Meaning of Monotheism
What is Monotheism:
Monotheism is the belief that there is only one god. The word, as such, is made up of the prefix monkey-, which means 'unique'; the Greek word θεός (theós), which translates 'god'; and the suffix -ism, which indicates ‘doctrine’.
For monotheistic religious doctrines, God is the supreme and all-powerful being, creator of the universe, the beginning, the cause and the ultimate end of everything. In this sense, the world, as we know it, is inconceivable without God.
As a religion, monotheism is professed by the so-called Abrahamic religions: Judaism, Islam, and Christianity. However, other Eastern religions, such as Sikhism or Zoroastrianism are also considered monotheistic.
Christianity calls itself monotheistic, since it believes only in one God, the supreme being, father and creator of the universe. In the Bible, Paul of Tarsus explains it like this: “But for us there is only one God, the Father, from whom all things belong, and we in Him; and one Lord, Jesus Christ, through whom are all things, and we through Him ”(1 Corinthians, 8: 6). There are, however, those who question the nature of Christianity due to the concept of the Holy Trinity, made up of the three divine persons: the Father, the Son and the Holy Spirit.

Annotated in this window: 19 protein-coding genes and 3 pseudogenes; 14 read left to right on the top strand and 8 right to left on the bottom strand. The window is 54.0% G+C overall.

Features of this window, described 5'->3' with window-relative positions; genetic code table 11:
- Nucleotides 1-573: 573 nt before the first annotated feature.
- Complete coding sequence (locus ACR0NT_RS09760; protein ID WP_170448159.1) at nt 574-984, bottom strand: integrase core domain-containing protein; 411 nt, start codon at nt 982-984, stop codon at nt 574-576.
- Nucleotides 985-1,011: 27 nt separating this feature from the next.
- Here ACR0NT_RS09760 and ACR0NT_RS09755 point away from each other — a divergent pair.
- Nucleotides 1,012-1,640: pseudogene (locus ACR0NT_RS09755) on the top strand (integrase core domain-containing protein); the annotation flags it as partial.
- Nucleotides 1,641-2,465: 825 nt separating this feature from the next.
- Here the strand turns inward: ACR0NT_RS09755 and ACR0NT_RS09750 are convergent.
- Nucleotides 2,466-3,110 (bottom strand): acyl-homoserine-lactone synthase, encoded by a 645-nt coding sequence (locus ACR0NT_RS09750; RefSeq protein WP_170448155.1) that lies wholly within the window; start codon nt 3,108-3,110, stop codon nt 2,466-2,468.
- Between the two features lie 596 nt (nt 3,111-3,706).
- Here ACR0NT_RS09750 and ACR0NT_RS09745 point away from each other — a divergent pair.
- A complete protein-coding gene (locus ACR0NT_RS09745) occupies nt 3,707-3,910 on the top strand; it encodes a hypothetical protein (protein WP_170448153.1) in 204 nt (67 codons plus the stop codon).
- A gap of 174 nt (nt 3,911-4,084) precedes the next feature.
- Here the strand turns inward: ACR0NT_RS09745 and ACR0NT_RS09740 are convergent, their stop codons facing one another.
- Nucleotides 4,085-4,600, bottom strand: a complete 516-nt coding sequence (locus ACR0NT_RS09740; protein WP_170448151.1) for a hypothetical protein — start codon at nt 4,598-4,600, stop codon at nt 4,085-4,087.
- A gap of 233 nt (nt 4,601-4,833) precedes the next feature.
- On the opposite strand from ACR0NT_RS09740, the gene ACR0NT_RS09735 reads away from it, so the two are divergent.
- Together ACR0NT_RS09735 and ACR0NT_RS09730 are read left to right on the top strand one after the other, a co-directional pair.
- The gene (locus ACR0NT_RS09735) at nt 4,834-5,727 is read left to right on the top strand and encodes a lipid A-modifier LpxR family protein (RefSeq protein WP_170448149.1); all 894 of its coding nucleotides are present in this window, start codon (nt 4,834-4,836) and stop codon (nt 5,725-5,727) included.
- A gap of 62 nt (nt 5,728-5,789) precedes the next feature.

Islam believes only in one God. In this sense, it is a religion in which all acts of worship (prayer, prayer, pilgrimage, etc.) are rigorously directed to God. Moreover, Muslims can only supplicate Allah, to the point that it is forbidden to ask intermediaries such as prophets or angels.
Judaism is the oldest of the current monotheistic religions. The Jews only admit the existence of a God, absolute sovereign of the Earth, almighty, creator of the universe, who chose, from among all peoples, the Hebrew people.
Monotheism and polytheism
Monotheism, as we have already said, only conceives the existence of a single God, almighty, creator of the universe. Polytheism, on the other hand, handles a conception of divinity according to which there are several gods, who are worshiped and worshiped. In this sense, monotheistic religions, such as Christianity, Judaism and Islam, do not admit polytheistic doctrines because they consider them, from their doctrine, as heretical.